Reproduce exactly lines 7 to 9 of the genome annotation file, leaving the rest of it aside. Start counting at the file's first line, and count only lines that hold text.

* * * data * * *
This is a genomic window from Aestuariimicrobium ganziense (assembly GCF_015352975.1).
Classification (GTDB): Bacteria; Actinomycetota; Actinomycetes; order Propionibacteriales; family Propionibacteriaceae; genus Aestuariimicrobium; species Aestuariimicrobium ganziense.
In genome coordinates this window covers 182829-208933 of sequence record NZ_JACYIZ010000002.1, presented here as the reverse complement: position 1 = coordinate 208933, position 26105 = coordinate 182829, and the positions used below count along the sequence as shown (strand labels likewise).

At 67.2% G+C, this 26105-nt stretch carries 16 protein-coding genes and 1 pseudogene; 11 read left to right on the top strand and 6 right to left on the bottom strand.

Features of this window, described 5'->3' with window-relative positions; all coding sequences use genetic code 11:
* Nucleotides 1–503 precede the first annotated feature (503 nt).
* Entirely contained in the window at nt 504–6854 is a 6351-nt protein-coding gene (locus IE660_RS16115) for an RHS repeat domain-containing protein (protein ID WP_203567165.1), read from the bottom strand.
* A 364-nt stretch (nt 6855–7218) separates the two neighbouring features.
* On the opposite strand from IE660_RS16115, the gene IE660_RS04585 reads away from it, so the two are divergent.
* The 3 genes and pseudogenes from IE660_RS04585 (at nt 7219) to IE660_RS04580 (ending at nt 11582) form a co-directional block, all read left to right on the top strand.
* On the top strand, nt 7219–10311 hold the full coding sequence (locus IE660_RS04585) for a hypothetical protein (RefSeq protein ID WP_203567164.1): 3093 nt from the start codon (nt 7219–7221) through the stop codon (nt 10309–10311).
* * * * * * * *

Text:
* Entirely contained in the window at nt 504–6854 is a 6351-nt protein-coding gene (locus IE660_RS16115) for an RHS repeat domain-containing protein (protein ID WP_203567165.1), read from the bottom strand.
* A 364-nt stretch (nt 6855–7218) separates the two neighbouring features.
* On the opposite strand from IE660_RS16115, the gene IE660_RS04585 reads away from it, so the two are divergent.